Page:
Madeleines, three different ways

So it's the holiday season, and I'm finally home, which means that I'm not going to be far from my baking. While all of my blogosphere peers are busy cooking and baking up a whole holiday storm, I must limit myself to a few choice items to make, as not only is my family small (not enough people eating it means I'm eating too much of it!), but my time here is limited too. I was browsing around when the most enticing photograph of madeleines came across my screen and I decided that I must venture forth and make these pretty little French seashell-shaped cookie/cakes. The prep work that went into researching and getting ingredients for this recipe was a bit more than usual, but it wasn't really a tough recipe to execute by any means. The most important things I needed were madeleine pans (they have little seashell shaped molds on them… see below), coconut cream, and green tea matcha powder. I guess by now you must have guessed the three varieties of madeleines I attempted… original, coconut, and green tea flavored. Ah, but I have yet another trick up my sleeve… lemon glaze! :) These were really some amazing cookies, crunchy on the outside, soft and tender on the inside, and full of wonderful aroma and flavor. Best enjoyed fresh and still warm, they would be perfect with a cup of coffee or tea, any time of day. Enjoy!

Lemon-glazed Madeleines – Original, Coconut, and Green Tea flavored (makes 24 cookies)

3 large eggs, warmed to room temperature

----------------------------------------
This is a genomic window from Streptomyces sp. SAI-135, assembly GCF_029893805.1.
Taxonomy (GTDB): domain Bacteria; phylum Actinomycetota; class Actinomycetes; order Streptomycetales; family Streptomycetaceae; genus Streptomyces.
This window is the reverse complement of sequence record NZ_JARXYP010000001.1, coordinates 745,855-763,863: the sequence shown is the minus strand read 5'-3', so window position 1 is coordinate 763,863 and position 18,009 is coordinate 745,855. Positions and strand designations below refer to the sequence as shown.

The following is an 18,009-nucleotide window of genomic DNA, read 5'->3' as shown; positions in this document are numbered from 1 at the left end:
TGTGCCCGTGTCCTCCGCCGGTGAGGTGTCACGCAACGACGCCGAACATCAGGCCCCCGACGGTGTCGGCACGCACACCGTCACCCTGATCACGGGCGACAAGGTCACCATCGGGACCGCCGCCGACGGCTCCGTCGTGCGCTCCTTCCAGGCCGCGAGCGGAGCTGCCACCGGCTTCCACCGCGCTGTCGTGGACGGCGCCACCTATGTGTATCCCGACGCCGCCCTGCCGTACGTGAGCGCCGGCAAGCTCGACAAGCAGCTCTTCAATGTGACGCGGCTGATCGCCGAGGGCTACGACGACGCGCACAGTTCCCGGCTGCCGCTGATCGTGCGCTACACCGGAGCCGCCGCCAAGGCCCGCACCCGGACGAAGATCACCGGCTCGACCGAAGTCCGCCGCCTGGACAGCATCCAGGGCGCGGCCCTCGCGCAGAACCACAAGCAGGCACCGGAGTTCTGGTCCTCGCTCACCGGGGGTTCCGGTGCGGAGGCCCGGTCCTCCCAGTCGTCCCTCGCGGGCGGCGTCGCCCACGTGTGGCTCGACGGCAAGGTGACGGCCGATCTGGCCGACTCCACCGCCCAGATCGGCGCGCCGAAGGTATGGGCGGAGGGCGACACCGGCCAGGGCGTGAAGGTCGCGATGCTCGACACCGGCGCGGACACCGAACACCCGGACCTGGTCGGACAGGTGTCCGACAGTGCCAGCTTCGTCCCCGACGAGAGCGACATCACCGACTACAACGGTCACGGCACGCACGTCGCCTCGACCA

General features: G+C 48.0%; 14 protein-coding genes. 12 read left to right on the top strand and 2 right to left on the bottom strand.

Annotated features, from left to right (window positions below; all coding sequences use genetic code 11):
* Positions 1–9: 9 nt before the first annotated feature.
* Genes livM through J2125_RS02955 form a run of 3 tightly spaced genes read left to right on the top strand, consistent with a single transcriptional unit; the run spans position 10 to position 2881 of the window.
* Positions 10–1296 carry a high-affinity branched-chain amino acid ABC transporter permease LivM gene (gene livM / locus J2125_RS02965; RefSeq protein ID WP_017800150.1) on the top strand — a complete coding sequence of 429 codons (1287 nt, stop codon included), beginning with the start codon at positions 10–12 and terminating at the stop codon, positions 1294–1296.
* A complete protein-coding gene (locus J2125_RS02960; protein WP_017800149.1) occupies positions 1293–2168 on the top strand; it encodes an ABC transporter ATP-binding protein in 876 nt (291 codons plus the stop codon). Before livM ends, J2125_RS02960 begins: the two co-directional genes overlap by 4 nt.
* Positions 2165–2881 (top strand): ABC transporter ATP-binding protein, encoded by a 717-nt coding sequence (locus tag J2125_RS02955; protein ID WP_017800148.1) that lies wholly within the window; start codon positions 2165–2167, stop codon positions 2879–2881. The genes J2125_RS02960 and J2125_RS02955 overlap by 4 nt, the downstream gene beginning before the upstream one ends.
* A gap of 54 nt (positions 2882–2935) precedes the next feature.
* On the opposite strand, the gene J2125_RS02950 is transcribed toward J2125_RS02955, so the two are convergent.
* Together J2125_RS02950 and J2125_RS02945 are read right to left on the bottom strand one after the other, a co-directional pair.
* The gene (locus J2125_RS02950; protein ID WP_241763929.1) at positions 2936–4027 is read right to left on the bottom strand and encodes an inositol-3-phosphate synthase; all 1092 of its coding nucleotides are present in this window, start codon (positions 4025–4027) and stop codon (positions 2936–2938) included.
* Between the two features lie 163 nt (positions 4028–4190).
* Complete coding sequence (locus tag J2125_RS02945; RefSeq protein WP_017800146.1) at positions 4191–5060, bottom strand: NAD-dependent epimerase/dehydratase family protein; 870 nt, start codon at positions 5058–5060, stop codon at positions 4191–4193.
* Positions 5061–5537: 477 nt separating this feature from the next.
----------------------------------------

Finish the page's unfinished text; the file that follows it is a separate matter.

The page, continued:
1 cup all-purpose flour
1/2 cup butter (1 stick)
2/3 cup granulated sugar (I used 1/2 cup, since I wanted to glaze the tops)
1/2 tsp baking powder
1/8 tsp salt
1 tsp vanilla extract
1/2 tsp almond extract

(Optional additions – amount given for a for whole batch, adjust accordingly)
For coconut madeleines: 3 tbsp coconut cream (the solid white kind, not the sugary translucent one), 3 tbsp shredded coconut.

For green tea madeleines: 1 heaping tbsp of green tea matcha powder

For lemon glaze: 3/4 cup powdered sugar, 1 tbsp fresh lemon juice, 1 tbsp water (adjust as needed to obtain desired consistency)


1. Melt butter on medium heat in a small saucepan, and boil until butter turns into a light brown, stirring constantly. This may take about 5 minutes or so. Remove from heat and allow to cool to room temperature while you continue with the recipe. This step is called making "brown butter", and what you get is a melted butter that is brown in color, has a lot of small brown flecks, and smells deliciously like toffee. Mmm…

2. Sift together flour, salt, baking powder, and coconut flakes or matcha powder if making flavored madeleines.

3. With an electric mixer, beat together eggs and sugar on medium-high speed, until the mixture becomes pale and frothy and triples in volume (about 5 minutes). When you lift the beaters thick ribbons will fall from them and sit on top of the mixture for several seconds before disappearing. Add in vanilla and almond extracts, and beat on medium just to combine with egg mixture.

4. Add a small amount of the flour mixture into the beaten eggs, and fold in gently with a wooden spoon. Add the remaining flour in 3 batches, folding in each time just until incorporated. Do not over-work the batter or the madeleines will become tough.

5. Now stir a little bit of the batter into the cooled brown butter, then add the butter into the batter in 3 batches. Again stir just until incorporated. (At this point, you may add the coconut cream and stir in until evenly distributed if desired.) Pictured below are regular, green tea, and coconut madeleine batter, respectively.